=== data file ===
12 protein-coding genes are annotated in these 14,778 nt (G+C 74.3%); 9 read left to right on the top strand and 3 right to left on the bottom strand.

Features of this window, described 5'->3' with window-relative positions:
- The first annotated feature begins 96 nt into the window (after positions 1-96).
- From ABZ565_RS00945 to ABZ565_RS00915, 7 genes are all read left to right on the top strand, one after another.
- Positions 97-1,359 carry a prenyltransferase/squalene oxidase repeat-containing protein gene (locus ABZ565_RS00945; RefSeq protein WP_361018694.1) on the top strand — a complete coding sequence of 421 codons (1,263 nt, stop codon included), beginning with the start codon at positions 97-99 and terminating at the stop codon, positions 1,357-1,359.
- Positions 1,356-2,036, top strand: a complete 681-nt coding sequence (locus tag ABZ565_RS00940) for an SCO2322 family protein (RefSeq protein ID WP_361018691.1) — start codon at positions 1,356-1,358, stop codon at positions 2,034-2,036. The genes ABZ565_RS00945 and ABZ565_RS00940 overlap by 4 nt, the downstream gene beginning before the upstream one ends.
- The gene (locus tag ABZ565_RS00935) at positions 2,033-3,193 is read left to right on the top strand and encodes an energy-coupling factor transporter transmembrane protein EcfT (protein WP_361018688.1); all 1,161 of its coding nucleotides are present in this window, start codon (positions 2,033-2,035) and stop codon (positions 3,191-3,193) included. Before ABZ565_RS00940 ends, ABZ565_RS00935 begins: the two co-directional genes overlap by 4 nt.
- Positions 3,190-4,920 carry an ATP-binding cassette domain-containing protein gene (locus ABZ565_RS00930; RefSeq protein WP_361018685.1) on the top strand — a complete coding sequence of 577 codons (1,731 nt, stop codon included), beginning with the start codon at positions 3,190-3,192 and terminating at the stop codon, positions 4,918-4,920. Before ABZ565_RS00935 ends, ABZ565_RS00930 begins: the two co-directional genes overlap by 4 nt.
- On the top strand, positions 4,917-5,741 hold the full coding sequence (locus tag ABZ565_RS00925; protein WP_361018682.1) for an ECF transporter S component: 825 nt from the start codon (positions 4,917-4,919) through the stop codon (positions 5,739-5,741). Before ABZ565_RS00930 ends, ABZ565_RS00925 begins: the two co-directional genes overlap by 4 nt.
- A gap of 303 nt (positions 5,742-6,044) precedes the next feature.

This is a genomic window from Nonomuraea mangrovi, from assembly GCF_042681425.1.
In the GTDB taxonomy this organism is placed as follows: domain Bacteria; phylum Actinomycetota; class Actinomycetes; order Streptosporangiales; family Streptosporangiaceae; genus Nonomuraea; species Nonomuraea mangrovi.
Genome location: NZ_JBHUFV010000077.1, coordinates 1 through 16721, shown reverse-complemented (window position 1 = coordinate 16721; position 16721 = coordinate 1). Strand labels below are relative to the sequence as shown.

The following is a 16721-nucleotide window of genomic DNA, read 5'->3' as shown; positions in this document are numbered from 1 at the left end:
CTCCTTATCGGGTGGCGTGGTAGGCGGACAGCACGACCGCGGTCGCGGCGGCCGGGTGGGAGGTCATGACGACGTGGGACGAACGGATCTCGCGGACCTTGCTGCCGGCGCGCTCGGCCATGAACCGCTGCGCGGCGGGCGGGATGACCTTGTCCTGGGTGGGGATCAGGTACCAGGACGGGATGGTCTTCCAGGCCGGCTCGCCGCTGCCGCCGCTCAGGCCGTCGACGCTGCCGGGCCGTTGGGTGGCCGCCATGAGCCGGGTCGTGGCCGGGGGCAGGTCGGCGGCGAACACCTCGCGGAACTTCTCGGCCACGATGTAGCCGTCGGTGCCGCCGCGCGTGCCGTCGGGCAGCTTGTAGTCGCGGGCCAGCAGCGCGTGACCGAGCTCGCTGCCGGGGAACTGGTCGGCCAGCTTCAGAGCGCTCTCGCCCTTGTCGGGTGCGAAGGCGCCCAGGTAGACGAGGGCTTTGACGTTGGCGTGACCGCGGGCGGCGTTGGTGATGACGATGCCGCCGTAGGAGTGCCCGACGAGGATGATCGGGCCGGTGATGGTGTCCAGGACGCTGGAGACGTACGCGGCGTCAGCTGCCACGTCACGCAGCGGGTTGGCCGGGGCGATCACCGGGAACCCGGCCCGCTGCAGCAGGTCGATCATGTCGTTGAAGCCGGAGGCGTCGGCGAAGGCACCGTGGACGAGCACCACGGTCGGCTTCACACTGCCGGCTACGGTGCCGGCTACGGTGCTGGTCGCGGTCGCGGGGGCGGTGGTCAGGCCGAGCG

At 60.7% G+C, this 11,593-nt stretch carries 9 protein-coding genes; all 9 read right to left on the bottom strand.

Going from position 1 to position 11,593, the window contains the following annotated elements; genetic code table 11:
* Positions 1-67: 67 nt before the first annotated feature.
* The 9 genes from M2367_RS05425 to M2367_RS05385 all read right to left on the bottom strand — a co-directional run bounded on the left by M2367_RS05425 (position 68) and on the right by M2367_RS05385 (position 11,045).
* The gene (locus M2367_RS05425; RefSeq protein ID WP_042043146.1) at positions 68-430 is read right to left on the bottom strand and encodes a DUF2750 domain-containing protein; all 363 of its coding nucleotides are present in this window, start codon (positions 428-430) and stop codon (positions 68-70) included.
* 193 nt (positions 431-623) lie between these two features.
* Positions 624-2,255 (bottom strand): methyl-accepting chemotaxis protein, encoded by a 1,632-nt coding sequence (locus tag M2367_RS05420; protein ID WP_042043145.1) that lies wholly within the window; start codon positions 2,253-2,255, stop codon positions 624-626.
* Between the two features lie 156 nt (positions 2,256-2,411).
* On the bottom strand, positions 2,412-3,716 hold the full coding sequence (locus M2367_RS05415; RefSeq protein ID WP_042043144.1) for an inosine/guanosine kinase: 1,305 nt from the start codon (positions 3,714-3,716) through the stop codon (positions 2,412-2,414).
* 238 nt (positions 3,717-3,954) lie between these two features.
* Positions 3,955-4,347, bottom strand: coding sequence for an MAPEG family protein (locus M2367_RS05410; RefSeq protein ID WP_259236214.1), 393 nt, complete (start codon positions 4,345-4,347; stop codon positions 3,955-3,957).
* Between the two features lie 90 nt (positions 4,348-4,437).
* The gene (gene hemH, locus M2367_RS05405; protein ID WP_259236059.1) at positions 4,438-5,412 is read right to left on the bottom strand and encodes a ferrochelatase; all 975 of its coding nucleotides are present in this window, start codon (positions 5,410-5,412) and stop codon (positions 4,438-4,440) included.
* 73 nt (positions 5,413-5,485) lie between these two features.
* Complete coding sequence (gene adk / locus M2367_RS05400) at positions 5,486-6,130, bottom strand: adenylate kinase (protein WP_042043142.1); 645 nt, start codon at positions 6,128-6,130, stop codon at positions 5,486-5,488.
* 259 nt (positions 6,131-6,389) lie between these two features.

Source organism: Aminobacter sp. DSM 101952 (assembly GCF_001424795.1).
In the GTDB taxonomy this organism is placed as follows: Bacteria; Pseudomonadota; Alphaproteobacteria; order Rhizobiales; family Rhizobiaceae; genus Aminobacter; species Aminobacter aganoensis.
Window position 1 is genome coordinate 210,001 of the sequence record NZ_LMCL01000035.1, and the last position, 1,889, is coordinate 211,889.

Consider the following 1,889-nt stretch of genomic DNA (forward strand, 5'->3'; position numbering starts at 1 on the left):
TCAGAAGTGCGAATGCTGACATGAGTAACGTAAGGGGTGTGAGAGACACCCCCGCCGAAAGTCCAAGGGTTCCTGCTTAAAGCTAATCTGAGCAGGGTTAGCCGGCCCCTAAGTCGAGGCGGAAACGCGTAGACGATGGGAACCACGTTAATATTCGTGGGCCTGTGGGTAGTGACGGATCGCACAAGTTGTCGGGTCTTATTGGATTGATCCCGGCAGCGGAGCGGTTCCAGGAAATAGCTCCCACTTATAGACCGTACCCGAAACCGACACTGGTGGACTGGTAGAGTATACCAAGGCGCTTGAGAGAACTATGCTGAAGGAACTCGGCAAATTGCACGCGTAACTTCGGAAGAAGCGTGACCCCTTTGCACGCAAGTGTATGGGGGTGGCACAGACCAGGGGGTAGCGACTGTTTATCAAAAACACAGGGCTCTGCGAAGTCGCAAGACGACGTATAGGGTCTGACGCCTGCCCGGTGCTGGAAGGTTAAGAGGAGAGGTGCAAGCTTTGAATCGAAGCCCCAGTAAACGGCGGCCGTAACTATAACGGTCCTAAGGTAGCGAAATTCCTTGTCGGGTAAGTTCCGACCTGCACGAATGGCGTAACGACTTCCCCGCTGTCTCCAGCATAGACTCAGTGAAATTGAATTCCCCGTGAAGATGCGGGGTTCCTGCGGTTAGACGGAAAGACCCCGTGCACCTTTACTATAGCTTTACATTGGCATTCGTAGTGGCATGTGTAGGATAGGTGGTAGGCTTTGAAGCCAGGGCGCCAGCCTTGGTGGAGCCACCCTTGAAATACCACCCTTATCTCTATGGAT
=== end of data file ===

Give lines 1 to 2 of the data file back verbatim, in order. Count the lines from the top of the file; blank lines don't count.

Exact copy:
12 protein-coding genes are annotated in these 14,778 nt (G+C 74.3%); 9 read left to right on the top strand and 3 right to left on the bottom strand.

Features of this window, described 5'->3' with window-relative positions: